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Palace disowns deleted PCOO video promoting martial law

Screengrab from the deleted martial law video released by the Presidential Communications Operating Office.

MANILA, Philippines – Malacañang on Thursday disowned the controversial martial law video that the Presidential Communications Operating Office posted on social media Wednesday and that drew flak from netizens for its poor quality and for seeming to call for martial law across the Philippines.

Presidential Spokesperson Ernesto Abella said in a press briefing that the Palace did not prepare the 36-second video that was posted on PCOO’s official Facebook and Twitter accounts.  "It's not something we prepared," he said, adding he did not see the entire video but that he saw netizens' reactions to it.

Pressed for comment, the president's spokesman told reporters to ask Presidential Communications Secretary Martin Andanar.

The animated video has been deleted but some netizens were able to download and re-upload it on social media.

“In the free society, there are groups who don’t want to give independence. They are adamant on detaining peaceful spirits. They are distressing feelings with fears. Let us not allow them to terrify us. We will all fight in unity. Martial law should be the rule of the land. Martial law. Now,” a narrator said in the video.

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Martial law was declared in Mindanao on May 23, more than a week before the video said that "martial law should be the rule of the land" and demanded for "martial law, now."

May misfortunes

Andanar's office has figured in three blunders in May alone.

Philippine News Agency, which is attached to the PCOO, was lambasted this week for using a Vietnam War photo in one of their stories on the Marawi clashes.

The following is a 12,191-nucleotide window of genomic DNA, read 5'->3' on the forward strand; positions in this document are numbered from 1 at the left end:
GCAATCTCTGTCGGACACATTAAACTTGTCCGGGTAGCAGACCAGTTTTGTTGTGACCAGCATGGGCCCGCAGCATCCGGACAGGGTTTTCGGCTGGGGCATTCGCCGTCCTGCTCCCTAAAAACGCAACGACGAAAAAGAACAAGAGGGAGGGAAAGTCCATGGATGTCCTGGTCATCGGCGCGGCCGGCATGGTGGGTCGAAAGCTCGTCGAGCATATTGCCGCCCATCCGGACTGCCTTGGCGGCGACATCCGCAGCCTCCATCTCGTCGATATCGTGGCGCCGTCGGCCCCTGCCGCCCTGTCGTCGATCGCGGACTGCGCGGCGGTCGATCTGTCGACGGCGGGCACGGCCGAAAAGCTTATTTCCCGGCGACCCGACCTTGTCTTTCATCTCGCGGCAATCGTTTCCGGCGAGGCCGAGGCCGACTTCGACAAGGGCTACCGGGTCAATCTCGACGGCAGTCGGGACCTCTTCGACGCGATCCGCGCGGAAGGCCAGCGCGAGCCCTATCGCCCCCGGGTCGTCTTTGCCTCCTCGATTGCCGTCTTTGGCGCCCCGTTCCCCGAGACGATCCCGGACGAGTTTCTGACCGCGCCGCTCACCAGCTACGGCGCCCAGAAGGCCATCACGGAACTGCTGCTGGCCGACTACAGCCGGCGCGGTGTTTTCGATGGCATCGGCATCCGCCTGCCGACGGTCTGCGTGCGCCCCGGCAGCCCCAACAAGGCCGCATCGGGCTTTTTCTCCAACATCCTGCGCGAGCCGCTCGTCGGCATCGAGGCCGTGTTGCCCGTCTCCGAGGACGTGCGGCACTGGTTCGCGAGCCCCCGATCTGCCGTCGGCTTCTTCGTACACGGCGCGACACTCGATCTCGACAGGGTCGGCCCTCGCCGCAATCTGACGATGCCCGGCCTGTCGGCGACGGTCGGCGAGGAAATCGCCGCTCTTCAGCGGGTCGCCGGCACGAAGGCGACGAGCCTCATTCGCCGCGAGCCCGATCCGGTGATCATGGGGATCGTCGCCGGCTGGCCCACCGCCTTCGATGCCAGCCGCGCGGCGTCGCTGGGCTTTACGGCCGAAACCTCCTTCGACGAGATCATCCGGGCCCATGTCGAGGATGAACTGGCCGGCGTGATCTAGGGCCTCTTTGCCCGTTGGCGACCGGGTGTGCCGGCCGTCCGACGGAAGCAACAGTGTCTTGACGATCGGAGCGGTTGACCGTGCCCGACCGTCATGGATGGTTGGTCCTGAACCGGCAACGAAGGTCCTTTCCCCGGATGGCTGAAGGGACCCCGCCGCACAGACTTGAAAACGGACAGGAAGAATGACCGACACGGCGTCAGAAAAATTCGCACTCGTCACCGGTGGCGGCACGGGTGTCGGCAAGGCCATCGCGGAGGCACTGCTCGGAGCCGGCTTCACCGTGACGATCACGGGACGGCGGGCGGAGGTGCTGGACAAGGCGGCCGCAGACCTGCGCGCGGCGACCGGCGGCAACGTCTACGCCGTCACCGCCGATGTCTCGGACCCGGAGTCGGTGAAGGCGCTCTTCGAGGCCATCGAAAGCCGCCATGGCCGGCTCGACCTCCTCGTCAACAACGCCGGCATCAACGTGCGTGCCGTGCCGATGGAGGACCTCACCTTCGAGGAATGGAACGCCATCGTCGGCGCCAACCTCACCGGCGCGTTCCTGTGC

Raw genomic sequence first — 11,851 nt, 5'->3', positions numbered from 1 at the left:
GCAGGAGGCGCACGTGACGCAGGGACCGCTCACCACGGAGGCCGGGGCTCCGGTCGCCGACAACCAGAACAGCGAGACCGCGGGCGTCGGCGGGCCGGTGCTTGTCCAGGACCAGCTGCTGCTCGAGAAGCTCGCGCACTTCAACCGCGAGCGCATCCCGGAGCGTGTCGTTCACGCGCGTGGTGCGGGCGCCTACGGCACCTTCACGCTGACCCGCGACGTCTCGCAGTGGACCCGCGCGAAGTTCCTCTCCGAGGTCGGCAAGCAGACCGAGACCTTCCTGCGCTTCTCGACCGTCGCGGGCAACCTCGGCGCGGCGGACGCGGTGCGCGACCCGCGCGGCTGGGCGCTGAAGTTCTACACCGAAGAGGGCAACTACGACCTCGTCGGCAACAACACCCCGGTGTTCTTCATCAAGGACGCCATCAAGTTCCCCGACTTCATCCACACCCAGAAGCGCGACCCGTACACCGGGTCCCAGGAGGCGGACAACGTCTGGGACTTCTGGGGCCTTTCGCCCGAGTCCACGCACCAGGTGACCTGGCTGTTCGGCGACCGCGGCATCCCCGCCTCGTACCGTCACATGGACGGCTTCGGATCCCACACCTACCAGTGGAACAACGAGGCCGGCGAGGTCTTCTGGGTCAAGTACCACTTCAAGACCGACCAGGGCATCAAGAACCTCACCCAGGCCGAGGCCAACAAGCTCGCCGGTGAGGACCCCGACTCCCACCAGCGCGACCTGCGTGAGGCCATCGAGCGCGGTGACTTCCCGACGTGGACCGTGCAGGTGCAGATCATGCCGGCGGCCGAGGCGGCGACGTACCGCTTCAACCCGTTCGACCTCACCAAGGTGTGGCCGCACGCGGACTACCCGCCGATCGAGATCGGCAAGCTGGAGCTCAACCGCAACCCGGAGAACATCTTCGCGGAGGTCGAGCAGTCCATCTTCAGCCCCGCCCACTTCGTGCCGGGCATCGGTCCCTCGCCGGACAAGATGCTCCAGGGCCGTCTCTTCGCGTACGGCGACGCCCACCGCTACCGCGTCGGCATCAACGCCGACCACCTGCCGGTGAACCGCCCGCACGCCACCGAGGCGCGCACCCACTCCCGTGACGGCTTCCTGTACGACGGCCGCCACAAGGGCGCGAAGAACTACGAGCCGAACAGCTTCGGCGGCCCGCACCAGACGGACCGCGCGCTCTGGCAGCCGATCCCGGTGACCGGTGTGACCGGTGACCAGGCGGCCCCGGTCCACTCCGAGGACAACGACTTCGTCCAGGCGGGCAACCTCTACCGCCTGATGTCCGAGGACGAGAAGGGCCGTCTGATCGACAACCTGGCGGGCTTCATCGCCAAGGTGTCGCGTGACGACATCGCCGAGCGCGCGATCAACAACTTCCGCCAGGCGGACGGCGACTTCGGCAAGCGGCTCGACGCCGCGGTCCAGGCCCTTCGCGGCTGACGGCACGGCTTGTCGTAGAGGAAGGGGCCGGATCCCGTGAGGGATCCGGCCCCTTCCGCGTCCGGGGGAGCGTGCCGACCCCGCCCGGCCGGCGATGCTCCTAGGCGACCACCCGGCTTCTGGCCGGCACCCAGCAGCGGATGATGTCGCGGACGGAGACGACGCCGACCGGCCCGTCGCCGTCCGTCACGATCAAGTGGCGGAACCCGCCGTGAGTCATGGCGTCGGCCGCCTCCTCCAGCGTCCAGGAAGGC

READ: Oops, Vietnam photo used in Marawi story

In the May 27 report titled "Urban warfare a challenge for soldiers in Marawi,” the government news website used an uncaptioned photo of a soldier seemingly investigating a house while residents looked on. The image was cropped from an original photo uploaded in Wikimedia Commons showing US soldiers in Vietnam in 1966.

Media sought an explanation on the PNA's mistake but the secretary snuck out of his office. On the same day, Andanar abolished the Strategic Communications Office through Office Order No. 26 and reassigned some members of that office under his direct supervision.

Earlier in May, PNA also published an inaccurate story that 95 nations in the 27th Universal Period Review of the UN Human Rights Council were convinced that there were no extrajudicial killings in the Philippines. The United Nations disputed the PNA's assertion and Assistant Secretary Epimaco Densing, whom PNA quoted in the story, denied that he said what he reportedly said.

PNA has apologized for the errors and has promised a review of its vetting processes.

READMocha to handle Malacañang social media

Ironically, these gaffes happened since President Rodrigo Duterte appointed blogger Mocha Uson as an assistant secretary of the PCOO. 

For her part, Uson, who vowed to fight fake news in social media, shared a photo recently on her Facebook account urging the public to pray for government troops fighting in Marawi City. The soldiers in the photo, however, were not from the Philippine Army and later on identified as police officers of Honduras.

She tried to explain it away as "symbolism" and said that she didn't claim that the security personnel show praying in the photo were actually Filipino soldiers.

It is unclear why she did that when her office has access to official photographs from the Armed Forces of the Philippines.

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